Good luck to all of the entries!

Here is the description of the book from the back cover:

Thieves, psychics, evil poets, mad men, car companies, literary greats, tornadoes, models, vasectomies, bankers, children, Satanists, princesses, truckers, comics, rock stars, strippers, superheroes…

Me Stuff is a collection of some of the most popular blogposts from Scott Southard’s writing site “The Musings & Artful Blunders of Scott D. Southard.” Made for both the fan and the newbie, Me Stuff has something for everyone… Well, except for those who don’t like entertaining stories. This book can’t help those people.

If you have enjoyed this site in the past, I hope you will grab a copy of my new book  (here) and maybe even tell a friend. And, as always, thank you for reading. This book wouldn’t exist if it wasn’t for the support of readers like you. Thank you!

Cereal, Milk, and a Bank Loan (Part 2)

purple-wig-with-bangs-3This is part 2 of a remembrance. Part 1 can be found here

The idea of going to a psychic was like a dozen Christmases! This was my most wonderful time of the year, Andy Williams! And this wasn’t just any pretend psychic like on a 1-900 line, but one that my boss (the person who kept me employed and paid me) swore up and down was completely legit. I was giddy, giggling throughout the week up to my appointment like a kid on Christmas Eve.

Yes, I had to make an appointment, this psychic didn’t meet with just anyone. She also wanted to talk to me on the phone for ten minutes before agreeing to the meeting. It was an awkward conversation (which I did in the branch office with my manager looking on), almost feeling like I was attending a job interview. Of course here my soul, not my resume, was under review.  Finally, she said that I was okay and she would meet with me.

 Merry Christmas!

This, by the way, is not to say that I really believed any of this kind of stuff. But… But… But if this was an actual, real psychic like in a movie and I was about to have an experience like that? Well, just imagine that!

Quests have begun with lesser moments than that! By the way, that is the problem with having my imagination, it can carry me away just like a bear with a picnic basket. And at this point, it was a very wonderful picnic basket, full of magic and possible future joy and success. I couldn’t help but get excited by the fantastical possibility of it all.

Yes, I am in many ways a cynic and a realist, but a part of me has always wanted to believe in more than what I can see in front of me. I want to believe in a destiny and purpose, even though in my heart I know it is all a bunch of baloney. Continue reading

Cereal, Milk, and a Bank Loan (Part 1)

Bag of MoneyI own a copy of The Satanic Bible because of my time working at a bank.

Let me begin by pointing out that this was not a normal bank. For some reason, the higher-ups in the banking world (who I always like to imagine as fat pigs in suits with cigars) thought it would be a good idea to have a bank in a grocery store. Really? Okay, sure. This grocery store was also in the heart of a more struggling community, so the idea of a bank being in that store in that area made the entire experience that much odder.  Sometimes it would leave me feeling like we were taunting the more struggling citizens (those shopping with food stamps). Not for you…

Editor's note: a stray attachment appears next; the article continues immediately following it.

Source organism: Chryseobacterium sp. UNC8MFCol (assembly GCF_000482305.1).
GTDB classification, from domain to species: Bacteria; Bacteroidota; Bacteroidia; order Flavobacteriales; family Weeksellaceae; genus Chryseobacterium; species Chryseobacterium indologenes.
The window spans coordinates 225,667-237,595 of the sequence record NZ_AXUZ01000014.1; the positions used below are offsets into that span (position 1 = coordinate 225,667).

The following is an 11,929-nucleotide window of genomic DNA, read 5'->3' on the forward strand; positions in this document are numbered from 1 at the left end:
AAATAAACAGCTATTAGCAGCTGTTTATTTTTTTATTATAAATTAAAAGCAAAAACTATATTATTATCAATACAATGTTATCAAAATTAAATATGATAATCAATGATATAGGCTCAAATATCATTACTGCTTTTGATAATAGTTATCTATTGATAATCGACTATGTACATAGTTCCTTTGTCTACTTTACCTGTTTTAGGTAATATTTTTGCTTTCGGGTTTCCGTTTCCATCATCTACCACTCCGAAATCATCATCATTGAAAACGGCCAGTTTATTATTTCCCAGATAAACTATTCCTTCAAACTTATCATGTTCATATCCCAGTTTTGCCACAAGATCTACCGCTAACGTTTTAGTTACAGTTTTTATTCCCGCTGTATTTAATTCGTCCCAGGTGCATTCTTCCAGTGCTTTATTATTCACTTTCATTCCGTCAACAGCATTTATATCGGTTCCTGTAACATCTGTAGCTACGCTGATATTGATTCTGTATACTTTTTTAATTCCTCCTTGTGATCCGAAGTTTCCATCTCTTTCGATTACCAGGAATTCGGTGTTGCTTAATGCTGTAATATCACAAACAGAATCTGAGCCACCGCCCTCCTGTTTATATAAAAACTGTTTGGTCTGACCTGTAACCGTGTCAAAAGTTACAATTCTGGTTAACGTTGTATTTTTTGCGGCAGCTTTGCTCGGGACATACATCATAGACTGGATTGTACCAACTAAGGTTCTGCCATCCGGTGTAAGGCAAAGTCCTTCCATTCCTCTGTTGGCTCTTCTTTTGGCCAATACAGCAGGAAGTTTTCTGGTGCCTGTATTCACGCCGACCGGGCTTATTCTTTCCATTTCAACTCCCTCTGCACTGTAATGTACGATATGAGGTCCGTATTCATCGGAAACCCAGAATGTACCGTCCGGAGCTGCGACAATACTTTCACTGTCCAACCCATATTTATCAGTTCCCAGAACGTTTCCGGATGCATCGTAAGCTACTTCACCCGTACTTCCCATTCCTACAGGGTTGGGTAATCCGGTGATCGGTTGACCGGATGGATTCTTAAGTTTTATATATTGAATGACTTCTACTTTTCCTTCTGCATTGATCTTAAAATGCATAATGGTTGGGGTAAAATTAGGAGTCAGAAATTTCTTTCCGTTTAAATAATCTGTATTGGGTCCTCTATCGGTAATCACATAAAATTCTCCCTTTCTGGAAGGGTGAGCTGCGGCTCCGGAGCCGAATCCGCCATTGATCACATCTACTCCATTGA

No one that knows me would have argued that banking is the best career choice for me. Yes, I enjoy interacting with people and customer service to a certain extent, but numbers are not my thing. The one time I had ever (ever!) needed a tutor was for a beginning college course in Accounting. I remember the tutor having a hard time explaining something to me and so she would talk slower and slower as if it was the speed of her explanation that was the problem. For all I know that tutor is still sitting someplace trying to finish that sentence.

I was in grad school at the time (working towards a master’s in English Literature), and the job worked around my busy classroom schedule, so I couldn’t say no, no matter how off this position was for me.  It almost made me feel like I had a secret identity. At school I was in cool t-shirts and hoodies, talking about Virginia Woolf and William Shakespeare; at work, I was a business professional talking about mortgages. I was the English major’s version of Clark Kent.

Being in a grocery store, the bank looked more like a pharmacy, with one back office and a long counter. But instead of pills we were pushing financial obligations and long-term debt.  We were there to open accounts, sell the services of the bank. We were the front line of a financial war, and the shoppers walking around were the targets. Our weapons were free rulers and pens and other minor office supplies with our logo on them. It was also my job every thirty minutes or so to wander around those grocery aisles, interrupting strangers who were in the middle of shopping.  Honestly, it all felt so very rude and I hated it.

“Hi, I noticed you are buying groceries. Would you like a free notepad for your grocery list? No… Okay… Well, I’m with the bank over there and we are offering a new special on an equity loan… And… I’m sorry for bothering you.”

I said sorry a lot when I was on that job. Continue reading